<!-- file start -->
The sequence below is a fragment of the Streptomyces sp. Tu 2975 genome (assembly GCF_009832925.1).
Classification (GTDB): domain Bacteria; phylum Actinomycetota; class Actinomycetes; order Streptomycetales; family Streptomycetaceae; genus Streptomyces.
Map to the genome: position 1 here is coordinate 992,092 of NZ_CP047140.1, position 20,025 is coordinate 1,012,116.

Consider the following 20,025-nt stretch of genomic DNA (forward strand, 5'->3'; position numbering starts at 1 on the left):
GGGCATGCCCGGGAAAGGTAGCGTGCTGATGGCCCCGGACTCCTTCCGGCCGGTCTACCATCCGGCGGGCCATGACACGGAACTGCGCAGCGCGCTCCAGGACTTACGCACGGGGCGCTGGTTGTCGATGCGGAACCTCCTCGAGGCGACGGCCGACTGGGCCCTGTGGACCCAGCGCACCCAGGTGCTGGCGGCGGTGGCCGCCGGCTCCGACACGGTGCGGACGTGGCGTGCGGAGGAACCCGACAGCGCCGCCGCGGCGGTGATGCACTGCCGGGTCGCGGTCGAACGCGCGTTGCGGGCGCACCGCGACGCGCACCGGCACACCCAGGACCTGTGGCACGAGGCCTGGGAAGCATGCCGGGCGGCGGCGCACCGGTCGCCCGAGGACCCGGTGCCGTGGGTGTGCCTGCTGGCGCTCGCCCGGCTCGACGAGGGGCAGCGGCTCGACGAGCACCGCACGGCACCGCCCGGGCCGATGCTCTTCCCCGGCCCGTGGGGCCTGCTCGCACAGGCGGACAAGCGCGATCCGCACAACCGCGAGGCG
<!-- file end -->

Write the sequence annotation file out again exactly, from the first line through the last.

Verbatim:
The sequence below is a fragment of the Streptomyces sp. Tu 2975 genome (assembly GCF_009832925.1).
Classification (GTDB): domain Bacteria; phylum Actinomycetota; class Actinomycetes; order Streptomycetales; family Streptomycetaceae; genus Streptomyces.
Map to the genome: position 1 here is coordinate 992,092 of NZ_CP047140.1, position 20,025 is coordinate 1,012,116.

Consider the following 20,025-nt stretch of genomic DNA (forward strand, 5'->3'; position numbering starts at 1 on the left):
GGGCATGCCCGGGAAAGGTAGCGTGCTGATGGCCCCGGACTCCTTCCGGCCGGTCTACCATCCGGCGGGCCATGACACGGAACTGCGCAGCGCGCTCCAGGACTTACGCACGGGGCGCTGGTTGTCGATGCGGAACCTCCTCGAGGCGACGGCCGACTGGGCCCTGTGGACCCAGCGCACCCAGGTGCTGGCGGCGGTGGCCGCCGGCTCCGACACGGTGCGGACGTGGCGTGCGGAGGAACCCGACAGCGCCGCCGCGGCGGTGATGCACTGCCGGGTCGCGGTCGAACGCGCGTTGCGGGCGCACCGCGACGCGCACCGGCACACCCAGGACCTGTGGCACGAGGCCTGGGAAGCATGCCGGGCGGCGGCGCACCGGTCGCCCGAGGACCCGGTGCCGTGGGTGTGCCTGCTGGCGCTCGCCCGGCTCGACGAGGGGCAGCGGCTCGACGAGCACCGCACGGCACCGCCCGGGCCGATGCTCTTCCCCGGCCCGTGGGGCCTGCTCGCACAGGCGGACAAGCGCGATCCGCACAACCGCGAGGCG